Recently, I have changed jobs and in my new position I use Salesforce CRM platform. In comparison to my previous positions to become a productive developer in this area there is a very different approach to learning.
First of all, Salesforce created the Trailhead site that contains a large number of e-learning courses, which are more like tutorials that supposed to teach certain practical aspect of the Salesforce platform. These tutorials are called Trails which in turn consist of smaller Modules, which consist of even smaller Units. The units are small and don’t take a lot of time to go through.
To engage people interested in learning Salesforce, accomplishing units, modules and trails gives you points and badges. There are two additional types of activities that trailhead consist of which are Projects and Superbadges. These two are more hands-on oriented with Superbadges being a kind of real taste of what it’s like to work with production type of Salesforce CRM platform. Last but not least is a Trailmix which is an option to compose a freestyle collection of Superbadges, Trails, Projects or Modules in one bundle.
Overall, the structure of the Trailhead looks something like this
- Hands-on learning
- Hands-on learning
Some food for thoughts
After attempting and finishing each type of the e-learning in Trailhead I have some thoughts for improvements to this approach.
First of all, the e-learning concept is fresh and works good. It allows one to learn with his/her own pace. In addition, the content quality is good and assignments can be carried out in the free instances of Salesforce CRM that Salesforce provides a learner for free.
Second, the points and badges are really creating, at least in my opinion, a contest feeling where one competes with oneself.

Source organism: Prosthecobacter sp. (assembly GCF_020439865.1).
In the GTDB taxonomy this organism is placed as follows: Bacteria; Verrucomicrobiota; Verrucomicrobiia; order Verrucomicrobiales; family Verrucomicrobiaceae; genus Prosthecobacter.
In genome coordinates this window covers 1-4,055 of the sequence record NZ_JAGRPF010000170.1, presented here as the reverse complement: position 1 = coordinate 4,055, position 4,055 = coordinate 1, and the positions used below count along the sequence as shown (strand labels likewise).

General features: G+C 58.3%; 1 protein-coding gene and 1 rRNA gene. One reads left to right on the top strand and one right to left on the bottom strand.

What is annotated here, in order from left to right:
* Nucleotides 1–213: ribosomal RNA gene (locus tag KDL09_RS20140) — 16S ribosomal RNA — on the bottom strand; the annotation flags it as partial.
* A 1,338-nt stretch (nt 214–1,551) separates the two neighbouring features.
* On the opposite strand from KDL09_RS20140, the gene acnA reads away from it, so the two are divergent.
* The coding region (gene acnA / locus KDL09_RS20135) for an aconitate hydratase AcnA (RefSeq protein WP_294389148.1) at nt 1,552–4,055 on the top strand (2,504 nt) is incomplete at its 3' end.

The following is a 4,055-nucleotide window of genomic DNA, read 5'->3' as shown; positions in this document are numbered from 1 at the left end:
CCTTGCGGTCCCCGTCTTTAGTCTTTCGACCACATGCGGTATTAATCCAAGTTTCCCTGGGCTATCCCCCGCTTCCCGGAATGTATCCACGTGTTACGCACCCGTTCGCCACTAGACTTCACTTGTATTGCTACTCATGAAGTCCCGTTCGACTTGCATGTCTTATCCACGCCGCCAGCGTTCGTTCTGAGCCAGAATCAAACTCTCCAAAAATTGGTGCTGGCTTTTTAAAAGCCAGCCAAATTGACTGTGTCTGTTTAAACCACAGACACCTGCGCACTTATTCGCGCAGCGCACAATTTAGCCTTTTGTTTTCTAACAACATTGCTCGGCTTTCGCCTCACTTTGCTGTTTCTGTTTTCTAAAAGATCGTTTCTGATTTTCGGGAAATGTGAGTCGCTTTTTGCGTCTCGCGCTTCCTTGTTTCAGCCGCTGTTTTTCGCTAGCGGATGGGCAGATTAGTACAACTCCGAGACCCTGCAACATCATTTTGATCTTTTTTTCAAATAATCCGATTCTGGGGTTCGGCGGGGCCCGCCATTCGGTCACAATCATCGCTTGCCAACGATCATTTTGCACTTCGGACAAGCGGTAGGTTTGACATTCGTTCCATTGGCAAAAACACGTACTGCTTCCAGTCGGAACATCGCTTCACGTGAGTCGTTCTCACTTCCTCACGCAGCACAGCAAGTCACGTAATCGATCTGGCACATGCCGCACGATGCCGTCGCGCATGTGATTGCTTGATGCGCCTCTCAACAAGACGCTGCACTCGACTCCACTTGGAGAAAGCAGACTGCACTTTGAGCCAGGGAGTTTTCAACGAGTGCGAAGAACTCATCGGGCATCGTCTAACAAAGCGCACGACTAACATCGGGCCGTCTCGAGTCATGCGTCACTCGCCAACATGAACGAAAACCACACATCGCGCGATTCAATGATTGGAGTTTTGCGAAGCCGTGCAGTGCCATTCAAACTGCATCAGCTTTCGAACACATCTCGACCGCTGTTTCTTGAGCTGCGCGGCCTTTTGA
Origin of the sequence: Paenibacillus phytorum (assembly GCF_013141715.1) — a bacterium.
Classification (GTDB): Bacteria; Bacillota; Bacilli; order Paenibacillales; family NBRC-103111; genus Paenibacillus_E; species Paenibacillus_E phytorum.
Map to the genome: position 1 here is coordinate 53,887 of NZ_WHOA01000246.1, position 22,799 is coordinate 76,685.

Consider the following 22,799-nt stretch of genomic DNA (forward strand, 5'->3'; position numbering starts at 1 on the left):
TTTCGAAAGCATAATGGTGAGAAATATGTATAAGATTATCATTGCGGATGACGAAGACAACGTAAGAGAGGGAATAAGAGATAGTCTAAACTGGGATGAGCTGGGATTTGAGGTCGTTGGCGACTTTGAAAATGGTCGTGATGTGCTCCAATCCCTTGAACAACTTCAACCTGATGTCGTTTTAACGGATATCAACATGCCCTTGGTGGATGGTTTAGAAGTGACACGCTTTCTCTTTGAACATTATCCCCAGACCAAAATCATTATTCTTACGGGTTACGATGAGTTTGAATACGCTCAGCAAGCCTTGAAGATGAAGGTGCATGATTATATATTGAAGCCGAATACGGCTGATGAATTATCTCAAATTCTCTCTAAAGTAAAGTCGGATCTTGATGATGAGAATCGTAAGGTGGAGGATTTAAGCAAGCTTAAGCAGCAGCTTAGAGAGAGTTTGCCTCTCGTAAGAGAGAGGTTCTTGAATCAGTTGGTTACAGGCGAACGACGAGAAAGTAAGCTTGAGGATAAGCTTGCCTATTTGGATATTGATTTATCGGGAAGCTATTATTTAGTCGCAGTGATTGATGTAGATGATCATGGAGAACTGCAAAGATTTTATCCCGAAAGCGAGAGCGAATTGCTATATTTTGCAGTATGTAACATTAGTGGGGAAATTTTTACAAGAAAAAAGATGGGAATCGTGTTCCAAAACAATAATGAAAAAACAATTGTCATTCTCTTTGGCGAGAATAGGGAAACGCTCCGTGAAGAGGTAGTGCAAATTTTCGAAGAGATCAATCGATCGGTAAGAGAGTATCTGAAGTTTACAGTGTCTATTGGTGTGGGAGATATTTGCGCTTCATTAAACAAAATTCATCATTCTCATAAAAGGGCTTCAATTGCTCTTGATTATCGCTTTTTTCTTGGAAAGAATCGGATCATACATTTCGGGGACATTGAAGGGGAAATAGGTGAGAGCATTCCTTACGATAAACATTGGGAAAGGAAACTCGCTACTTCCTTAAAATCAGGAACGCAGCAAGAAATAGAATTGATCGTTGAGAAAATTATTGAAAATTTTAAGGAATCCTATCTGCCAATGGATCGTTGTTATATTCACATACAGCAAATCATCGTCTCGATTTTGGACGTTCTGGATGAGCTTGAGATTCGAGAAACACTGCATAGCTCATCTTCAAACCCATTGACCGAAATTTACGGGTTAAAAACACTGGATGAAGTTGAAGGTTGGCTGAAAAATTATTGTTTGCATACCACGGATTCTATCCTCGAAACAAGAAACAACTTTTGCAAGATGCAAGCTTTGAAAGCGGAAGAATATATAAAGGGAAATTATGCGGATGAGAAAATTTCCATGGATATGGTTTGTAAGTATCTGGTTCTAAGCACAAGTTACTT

After praising the learning platform comes my harsh criticism.
- There is no time stamp of when and also by whom the content was created. I deem this essential since I want to know is the content out of date, can I trust and rely on it. Also, it’s good to give a credit to creator of the content.
- There is no small amount of modules that have too much wording in them which is kind of repetitive and takes valuable time to read.
- The Modules present content in such a manner that doing it feels like being a machine, just type what they say as a dummy, and then by some magic the platform validates what’s done without providing too much useful feedback if something went wrong. This is especially frustrating while doing Superbadges. It’s easy to check that hundreds of novice Salesforce developers were daunted by the unintelligent feedback on the superbadge steps verification.
- In addition, it feels like doing modules is useless in comparison to doing a superbadge. Which means modules are only good as part of superbadges.
- But even superbadge doesn’t represent a real production Salesforce CRM environment and is a vanilla version of it, lacking crucial details, that make it or break it in the world of software development.
What can be done to improve the drawbacks?
- It would be nice for Modules and Projects to have an overview of how the content is used in a real life Salesforce development, by providing real use cases, even partially, without resorting to some kind of unreal companies with funny names.
- Superbadges should also be more production oriented with good and intelligent feedback or explanation of how one can debug the Salesforce CRM environment to understands what’s wrong with the implementation.
- It would be nice to try to incorporate the Trails, Modules etc. as part of the Salesforce CRM platform itself. This could assist in better understanding of how to work the CRM tool efficiently.
- The points and badges systems seems fine, but it’s possible to collect points without really understanding what the content means which defeats the point of having points altogether.
All in all
Trailhead is an interesting and engaging platform to learn Salesforce, but there are things that could and should be improved to make things better for the novice and seasoned Salesforce developers, admins etc.